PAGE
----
…by Bérengère / from France / PhD Psychiatry / 5th Year
I took part in the 3 Minutes Thesis competition! Sure, after arriving (unexpectedly) 3rd at the College Med Vet round, I’ve lost at the University finale, but it was a fantastic experience, and I cannot recommend it enough! Here are a few reasons why YOU should do it too.
1.Only one way forward: conciseness
What can you do in 3 minutes? It’s not quite long enough to make a soft boiled egg, but just good for a nice cup of black or green tea. 3 Minutes is quite a short time to cover that gargantuan piece that is a PhD. The first step is to identify what you want to cover, and what, ultimately, isn’t essential to understand why your work matters. However, even after the necessary pruning, there’s still quite a lot to cover, and that’s where one of the key skills of the 3MT comes in: practicing conciseness!
The ability to present complex information/a process/phenomenon concisely and clearly is extremely valuable in research, be it to present your research to the community, to funders, or even to fellow researchers, and the 3MT is a brilliant (and brutal) way to practice this!
I find myself having to explain my research to people way more often than I thought I would (the oddest one lately: my stomatologist decided to spend half of our 10-min long pre-operative appointment talking about my work). If you’re like me, you have only 2 answers to the sudden, unexpected, way-too-keen questions about your work: a waterfall of unnecessary details, or a confused stutter. Thanks to the 3MT, I now have an all-ready pitch of my research! A few days before the Uni finale I attended a workshop with TV and film writers organised by the Edinburgh Film Festival. We only had 15 min to present our work to the writers, and while the other researchers were struggling a bit to find the best angle to present their work, I was all set!
3.Stress for talks
I’ve always been relatively comfortable with oral presentations, and I’m even more so now that the thing I have to present is my own work (and that I know it quite a bit). Nonetheless, I still have that rush of anxiety and stress right before my turn, and during the first 5 minutes or so of my presentation. We’re talking shaky voice, dry mouth, and FRENCHEST ACCENT IN TOWN (that one might be the most painful, as I’m actively trying to lose it). While usually all of this goes away after 5 minutes or so, I knew it would be even worse during the 3MT, because this talk involved learning your presentation by heart, something I’m extremely bad at. I approached the 3MT as an opportunity for me to work on that stress and challenge it. Honestly, it was so traumatising that now I feel like I can get up and give a talk in the spot, and no other talk will ever be that challenging (except the viva, of course).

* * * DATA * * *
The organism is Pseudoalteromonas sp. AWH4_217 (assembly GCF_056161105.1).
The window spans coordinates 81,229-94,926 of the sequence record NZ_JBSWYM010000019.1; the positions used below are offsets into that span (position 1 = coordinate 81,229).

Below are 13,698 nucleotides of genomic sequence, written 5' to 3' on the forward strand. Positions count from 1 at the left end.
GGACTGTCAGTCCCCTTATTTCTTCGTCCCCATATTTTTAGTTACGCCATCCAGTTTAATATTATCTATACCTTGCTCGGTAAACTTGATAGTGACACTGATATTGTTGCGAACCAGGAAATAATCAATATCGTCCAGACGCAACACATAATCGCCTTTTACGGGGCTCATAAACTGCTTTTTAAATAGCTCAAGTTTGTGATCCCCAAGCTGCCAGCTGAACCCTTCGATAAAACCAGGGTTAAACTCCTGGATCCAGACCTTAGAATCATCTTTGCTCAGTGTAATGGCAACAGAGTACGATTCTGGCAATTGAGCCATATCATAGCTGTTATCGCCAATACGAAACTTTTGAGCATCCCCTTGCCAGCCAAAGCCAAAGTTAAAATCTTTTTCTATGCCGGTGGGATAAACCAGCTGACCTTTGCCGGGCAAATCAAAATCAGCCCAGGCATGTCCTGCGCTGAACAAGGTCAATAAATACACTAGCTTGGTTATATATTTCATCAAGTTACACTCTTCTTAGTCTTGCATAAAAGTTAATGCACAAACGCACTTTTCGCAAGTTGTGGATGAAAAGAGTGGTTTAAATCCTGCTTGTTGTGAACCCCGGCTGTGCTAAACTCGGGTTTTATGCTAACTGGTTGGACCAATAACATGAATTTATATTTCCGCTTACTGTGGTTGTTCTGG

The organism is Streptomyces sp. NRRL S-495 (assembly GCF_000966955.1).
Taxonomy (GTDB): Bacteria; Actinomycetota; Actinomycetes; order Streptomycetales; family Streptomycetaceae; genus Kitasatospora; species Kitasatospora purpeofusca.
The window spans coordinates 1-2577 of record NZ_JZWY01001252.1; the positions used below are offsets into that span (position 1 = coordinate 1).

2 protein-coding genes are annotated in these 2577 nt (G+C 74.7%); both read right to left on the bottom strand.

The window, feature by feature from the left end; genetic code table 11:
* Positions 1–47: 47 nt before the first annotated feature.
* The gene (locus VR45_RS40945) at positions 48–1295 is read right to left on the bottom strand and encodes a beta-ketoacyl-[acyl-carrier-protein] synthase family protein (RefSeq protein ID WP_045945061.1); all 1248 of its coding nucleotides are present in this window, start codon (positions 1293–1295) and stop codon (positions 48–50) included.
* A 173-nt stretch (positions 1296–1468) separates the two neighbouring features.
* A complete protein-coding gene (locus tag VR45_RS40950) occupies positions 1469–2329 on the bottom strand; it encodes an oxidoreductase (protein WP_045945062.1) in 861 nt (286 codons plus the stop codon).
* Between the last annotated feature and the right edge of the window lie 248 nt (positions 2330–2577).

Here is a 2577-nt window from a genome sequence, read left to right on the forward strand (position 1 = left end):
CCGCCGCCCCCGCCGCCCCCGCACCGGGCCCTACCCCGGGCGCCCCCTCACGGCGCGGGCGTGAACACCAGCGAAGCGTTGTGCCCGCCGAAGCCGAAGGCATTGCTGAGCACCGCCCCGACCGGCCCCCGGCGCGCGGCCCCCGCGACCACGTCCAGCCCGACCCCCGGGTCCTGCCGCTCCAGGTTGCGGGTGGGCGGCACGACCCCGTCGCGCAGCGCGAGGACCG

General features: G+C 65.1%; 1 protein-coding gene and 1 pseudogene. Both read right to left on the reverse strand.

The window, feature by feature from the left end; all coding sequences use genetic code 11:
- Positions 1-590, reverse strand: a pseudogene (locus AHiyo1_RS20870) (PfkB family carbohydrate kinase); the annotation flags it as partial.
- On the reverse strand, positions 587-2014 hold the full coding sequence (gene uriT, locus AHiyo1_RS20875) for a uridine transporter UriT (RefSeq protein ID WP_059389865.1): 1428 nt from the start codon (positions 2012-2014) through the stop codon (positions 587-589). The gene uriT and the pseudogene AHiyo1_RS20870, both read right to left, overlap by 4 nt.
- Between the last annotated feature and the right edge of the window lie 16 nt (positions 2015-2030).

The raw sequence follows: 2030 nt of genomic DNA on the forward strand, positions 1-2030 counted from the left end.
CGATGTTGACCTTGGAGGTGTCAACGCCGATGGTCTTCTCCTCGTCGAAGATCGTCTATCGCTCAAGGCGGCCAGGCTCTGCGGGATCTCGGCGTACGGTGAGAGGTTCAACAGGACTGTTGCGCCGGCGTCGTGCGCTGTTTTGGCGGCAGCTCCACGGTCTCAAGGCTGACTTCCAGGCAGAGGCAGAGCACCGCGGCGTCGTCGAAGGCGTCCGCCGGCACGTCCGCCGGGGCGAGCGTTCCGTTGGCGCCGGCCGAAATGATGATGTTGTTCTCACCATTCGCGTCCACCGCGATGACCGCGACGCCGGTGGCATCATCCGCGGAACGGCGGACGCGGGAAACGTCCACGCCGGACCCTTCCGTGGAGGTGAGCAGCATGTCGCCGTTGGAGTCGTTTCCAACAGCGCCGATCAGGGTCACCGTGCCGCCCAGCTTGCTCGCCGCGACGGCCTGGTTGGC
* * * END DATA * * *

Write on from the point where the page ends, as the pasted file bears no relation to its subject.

Because every single one of these 180 seconds is worth gold, the 3MT is a perfect training for your presentation skills. Every second, every word, every breath has to carry meaning and purpose. The key to a powerful presentation is not only the words, but also how the words are said: the pace, the tone, the intonation. When you don’t have enough time to convey all your information solely with words, you have to learn how to make the most of all these other elements of the talk. I particularly struggled with pauses: how long should the pauses be to allow enough time for reflection (and drama), without unnecessarily wasting precious seconds? The University of Edinburgh invested in 1.5 days of training for the finalists, focusing on slide design and presentation skills and it might have been one of the most useful trainings I’ve attended.
5.The core of what you do and why you do it
When you reach the 3rd year, you’ve done SO MUCH WORK already, you’ve juggled with so many concepts and idea, you’ve collected so much data, that it’s easy to feel drowned in it all and loose sight of what really matters. In your 3MT talk, there’s no need to show how complex your methods is, how gigantic your data is. What we want to know is why you do it. The 3MT forced me to put all of that Everest of work into perspective, and go back to what made me believe this adventure was worth 3.5 years of my life (and the money, and the mental health, and all the PhD joys…). It revived the passion for my project, and reminded me that beyond the data and the day-to-day stats hell, my research will help people. It sort of made me fall in love with my research all over again (just in time to analyse the biggest part of my data and write the whole thing up. How lucky.)
6.My fellow finalists
Lastly, I will say that what I’ve enjoyed the most about the 3MT was meeting these wonderful, talented, passionate fellow PhD students from all the different fields researched at the University of Edinburgh. My lab being quite isolated, I rarely get to meet students from other sites, so I was glad to share this experience with a few of them. It absolutely never felt like we were competing with each other, and on the contrary, it was all about helping each other to improve our presentations, relax, and have a good time. I was expecting the 3MT to be a stressful, competitive, lonely experience, but my cohort was the best crew I could have hoped for. Honestly, I was not in the least disappointed to loose, as I was just genuinely so happy for the winners! Now good luck to them for the UK round!
Now, if you’re really keen, I’ll let you enjoy my extremely relaxed and comfortable 3MT talk. (I haven’t actually watched it (as I hate to see my face and hear my voice), but I swear my accent isn’t usually that strong.)